Call it the Logistics Cloud.

It’s cloud-computing technology for logistics service providers, or LSPs, and it’s a huge universe that encompasses every industry. It’s computing that involves delivering hosted services over the Internet and employs a network of remote servers to store, manage and process data rather than a local server.

It’s flexible: A user can obtain as much service as needed at any given time. It’s sold on demand, usually by the hour or minute. It’s fully managed by the cloud provider. It can be a public cloud, which sells services to anyone on the Internet such as Amazon Web Services. Or a private cloud, a proprietary network or a data center that supplies hosted services to a limited number of customers.

There is some hesitation among LSPs to move to the cloud because they worry they will lose control of what they deliver to customers and that the cloud is less safe and secure than their own operations. The truth is, the cloud can be more secure because, especially with a private cloud provider such as SunGard Availability Services, more security officials including a chief security officer are monitoring operations constantly using state of the art tools.

Are You Ready to Enter the Cloud?

So how does an LSP determine its readiness to migrate to the cloud? Here are some essential elements to gauge if this is the right time.

An LSP should approach it from three fundamental domains – technical, security and regulatory compliance/data governance. It should consider each area in turn, deciding if it can run an application on the cloud based on their unique requirements. If you can’t move it to a cloud-hosting provider such as SunGard Availability Services or Amazon, you need to start somewhere else.

Assuming the LSP already has done a strategic analysis and a business plan, it must explore the tactical challenges that surround software, applications and platform. It must determine what it needs to survive, and if these elements are a good fit.

It should consider the security and risk implications of taking data out of the datacenter and, assuming it can’t handle this internally, moving it to a cloud provider. It’s not a simple decision. Not every element will fit into a hosted environment, such as legacy applications that can’t be integrated into new systems. Can you justify the risk of moving some elements?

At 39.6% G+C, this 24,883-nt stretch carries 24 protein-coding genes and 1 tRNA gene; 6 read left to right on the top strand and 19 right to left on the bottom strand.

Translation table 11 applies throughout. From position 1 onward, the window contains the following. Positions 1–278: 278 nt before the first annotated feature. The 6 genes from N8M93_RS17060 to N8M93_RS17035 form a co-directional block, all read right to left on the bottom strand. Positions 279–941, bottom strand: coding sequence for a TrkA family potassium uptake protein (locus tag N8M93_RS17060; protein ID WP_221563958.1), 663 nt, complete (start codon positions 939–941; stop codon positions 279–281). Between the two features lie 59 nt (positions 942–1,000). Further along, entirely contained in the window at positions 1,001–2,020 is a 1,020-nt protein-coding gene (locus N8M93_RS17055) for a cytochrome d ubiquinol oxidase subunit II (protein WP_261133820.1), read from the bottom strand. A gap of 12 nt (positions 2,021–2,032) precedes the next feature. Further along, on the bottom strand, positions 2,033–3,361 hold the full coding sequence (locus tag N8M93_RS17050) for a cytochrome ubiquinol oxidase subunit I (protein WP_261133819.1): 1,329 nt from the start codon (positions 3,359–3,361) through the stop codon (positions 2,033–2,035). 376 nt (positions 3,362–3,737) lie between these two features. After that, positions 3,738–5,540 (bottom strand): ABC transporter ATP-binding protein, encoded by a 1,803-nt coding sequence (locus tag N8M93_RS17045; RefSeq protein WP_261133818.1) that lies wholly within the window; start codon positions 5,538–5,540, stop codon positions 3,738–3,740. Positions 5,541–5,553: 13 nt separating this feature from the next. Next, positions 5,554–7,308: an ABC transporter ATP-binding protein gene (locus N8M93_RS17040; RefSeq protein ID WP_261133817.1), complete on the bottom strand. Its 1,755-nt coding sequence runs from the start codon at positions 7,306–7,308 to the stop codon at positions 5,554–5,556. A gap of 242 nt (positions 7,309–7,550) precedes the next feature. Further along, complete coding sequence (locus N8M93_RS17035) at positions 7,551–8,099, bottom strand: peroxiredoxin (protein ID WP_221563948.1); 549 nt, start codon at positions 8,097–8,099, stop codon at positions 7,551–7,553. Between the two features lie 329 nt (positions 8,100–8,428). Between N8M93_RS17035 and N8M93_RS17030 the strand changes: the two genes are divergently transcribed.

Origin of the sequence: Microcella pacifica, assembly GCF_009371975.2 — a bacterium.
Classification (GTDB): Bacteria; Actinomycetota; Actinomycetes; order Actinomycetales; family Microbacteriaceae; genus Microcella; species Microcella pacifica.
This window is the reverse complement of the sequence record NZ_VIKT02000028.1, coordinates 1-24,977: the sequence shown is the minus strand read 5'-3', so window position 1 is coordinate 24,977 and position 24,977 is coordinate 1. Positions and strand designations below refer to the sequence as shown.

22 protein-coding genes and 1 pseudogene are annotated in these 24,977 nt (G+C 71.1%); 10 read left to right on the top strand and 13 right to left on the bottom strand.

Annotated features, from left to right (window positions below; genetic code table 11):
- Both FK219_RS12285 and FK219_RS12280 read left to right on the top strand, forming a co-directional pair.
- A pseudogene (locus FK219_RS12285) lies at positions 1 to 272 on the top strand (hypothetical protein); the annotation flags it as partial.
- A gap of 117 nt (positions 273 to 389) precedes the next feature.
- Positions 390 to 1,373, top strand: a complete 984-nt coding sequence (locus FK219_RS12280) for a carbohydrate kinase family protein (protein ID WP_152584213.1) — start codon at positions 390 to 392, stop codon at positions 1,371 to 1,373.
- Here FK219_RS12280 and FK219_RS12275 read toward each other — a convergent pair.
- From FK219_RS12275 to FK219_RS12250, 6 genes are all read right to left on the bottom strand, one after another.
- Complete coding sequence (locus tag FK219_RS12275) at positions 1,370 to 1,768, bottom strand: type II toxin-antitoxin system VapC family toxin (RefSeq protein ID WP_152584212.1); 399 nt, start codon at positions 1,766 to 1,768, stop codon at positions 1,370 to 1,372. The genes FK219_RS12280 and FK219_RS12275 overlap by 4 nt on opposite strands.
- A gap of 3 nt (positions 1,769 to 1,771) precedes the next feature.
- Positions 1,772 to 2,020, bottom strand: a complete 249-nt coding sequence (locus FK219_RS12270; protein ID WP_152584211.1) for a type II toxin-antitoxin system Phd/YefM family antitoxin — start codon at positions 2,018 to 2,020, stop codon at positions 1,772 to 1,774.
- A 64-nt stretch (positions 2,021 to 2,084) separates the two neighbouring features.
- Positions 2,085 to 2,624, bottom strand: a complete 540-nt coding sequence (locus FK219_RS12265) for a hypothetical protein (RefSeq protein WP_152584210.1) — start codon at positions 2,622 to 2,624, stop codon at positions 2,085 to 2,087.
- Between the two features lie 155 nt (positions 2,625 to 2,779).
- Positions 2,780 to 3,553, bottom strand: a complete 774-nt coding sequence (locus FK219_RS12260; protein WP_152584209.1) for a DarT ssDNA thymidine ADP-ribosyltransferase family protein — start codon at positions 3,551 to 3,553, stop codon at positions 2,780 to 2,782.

Can Your Cloud Service Provider Weather a Storm?

In addition, an LSP must determine a cloud service provider’s resiliency and recovery should some crisis occur, such as a datacenter hampered by a disaster like Hurricane Sandy. It should make sure the provider has done its homework in terms of disaster-preparedness. That’s a key element when you’re a 24/7 logistics operation that needs a 24/7 platform. It also should ask to see printed reports of successful disaster-recovery testing and, of course, ask for references.

The cloud provider’s fee and costing model also are important. Some providers might advertise that their service costs 20 cents an hour, but there may be four other considerations to that. It may be 20 cents to run the server and another 5 cents to monitor network traffic and 10 cents for certain storage duties, for instance. So it’s important to understand the cloud provider’s fee schedule as well as its service level agreement, or SLA, to ensure its needs will be met vs. what the provider offers.  

Other issues to explore: the vendor’s patching and backup regimen; reporting for performance management; whether it has scheduled for downtime and whether it will coordinate any of those with you; and how it maintains its servers and knows they’re secure.

Plan for the Actual Moving Day

A major dissatisfaction often comes with simply migrating data and information to the cloud. A cloud service provider should have an in-house staff to help you move; we joke about changing tires on a running car but that’s what migrating your data entails so the quicker and easier it can be done, the better.

Also, the LSP should attempt to determine how well all things will perform. Likely, it will possess a hybrid situation – it’s actually the new “normal” – where the LSP manages some elements and the cloud provider manages others. For instance, you usually don’t move out the accounting or HR systems as well as intellectual property and those other areas that required a very specific environment.

But a lot can be moved to the cloud that will benefit an LSP’s costs. Ask the cloud provider for a service catalog that lists all the services it provides.   

Avoid a Cloud of Uncertainty

For LSPs, it’s important to think of data resources as a platform for their business. So if you’re considering the cloud and have done all the research and the due diligence but still have concerns, here’s a suggestion. Instead of thinking of a cloud service provider as the home of complexity – fostered by, say, 98 servers and the like – consider it as an invaluable resource that enables you to develop new logistics initiatives that you and your team wouldn’t have time to do otherwise.

Let’s put it this way. While you almost certainly should be in the cloud, you don’t want to be in a cloud of uncertainty. 

Joe Pampel is consulting director, Enterprise Architecture and Cloud Computing at SunGard Availability Services